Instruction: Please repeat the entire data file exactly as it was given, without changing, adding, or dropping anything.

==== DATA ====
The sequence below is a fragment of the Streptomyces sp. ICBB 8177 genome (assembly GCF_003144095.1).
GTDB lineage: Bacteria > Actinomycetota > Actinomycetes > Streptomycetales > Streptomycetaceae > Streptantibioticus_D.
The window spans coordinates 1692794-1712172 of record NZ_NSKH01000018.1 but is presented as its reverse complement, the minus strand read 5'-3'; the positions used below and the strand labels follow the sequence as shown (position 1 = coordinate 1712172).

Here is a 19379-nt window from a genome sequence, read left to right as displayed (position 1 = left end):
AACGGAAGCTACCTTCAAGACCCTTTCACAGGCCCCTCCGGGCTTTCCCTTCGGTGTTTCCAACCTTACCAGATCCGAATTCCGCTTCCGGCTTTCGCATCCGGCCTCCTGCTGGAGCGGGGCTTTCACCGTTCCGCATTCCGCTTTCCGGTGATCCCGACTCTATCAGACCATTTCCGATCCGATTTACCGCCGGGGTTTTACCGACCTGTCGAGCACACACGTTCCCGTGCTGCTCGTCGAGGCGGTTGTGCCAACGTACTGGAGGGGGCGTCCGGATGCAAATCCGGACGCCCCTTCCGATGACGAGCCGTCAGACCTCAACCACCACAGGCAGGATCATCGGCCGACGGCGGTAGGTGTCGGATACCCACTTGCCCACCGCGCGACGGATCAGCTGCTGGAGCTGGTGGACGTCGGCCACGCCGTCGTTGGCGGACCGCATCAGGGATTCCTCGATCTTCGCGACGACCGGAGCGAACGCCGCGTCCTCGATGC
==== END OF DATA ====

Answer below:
The sequence below is a fragment of the Streptomyces sp. ICBB 8177 genome (assembly GCF_003144095.1).
GTDB lineage: Bacteria > Actinomycetota > Actinomycetes > Streptomycetales > Streptomycetaceae > Streptantibioticus_D.
The window spans coordinates 1692794-1712172 of record NZ_NSKH01000018.1 but is presented as its reverse complement, the minus strand read 5'-3'; the positions used below and the strand labels follow the sequence as shown (position 1 = coordinate 1712172).

Here is a 19379-nt window from a genome sequence, read left to right as displayed (position 1 = left end):
AACGGAAGCTACCTTCAAGACCCTTTCACAGGCCCCTCCGGGCTTTCCCTTCGGTGTTTCCAACCTTACCAGATCCGAATTCCGCTTCCGGCTTTCGCATCCGGCCTCCTGCTGGAGCGGGGCTTTCACCGTTCCGCATTCCGCTTTCCGGTGATCCCGACTCTATCAGACCATTTCCGATCCGATTTACCGCCGGGGTTTTACCGACCTGTCGAGCACACACGTTCCCGTGCTGCTCGTCGAGGCGGTTGTGCCAACGTACTGGAGGGGGCGTCCGGATGCAAATCCGGACGCCCCTTCCGATGACGAGCCGTCAGACCTCAACCACCACAGGCAGGATCATCGGCCGACGGCGGTAGGTGTCGGATACCCACTTGCCCACCGCGCGACGGATCAGCTGCTGGAGCTGGTGGACGTCGGCCACGCCGTCGTTGGCGGACCGCATCAGGGATTCCTCGATCTTCGCGACGACCGGAGCGAACGCCGCGTCCTCGATGC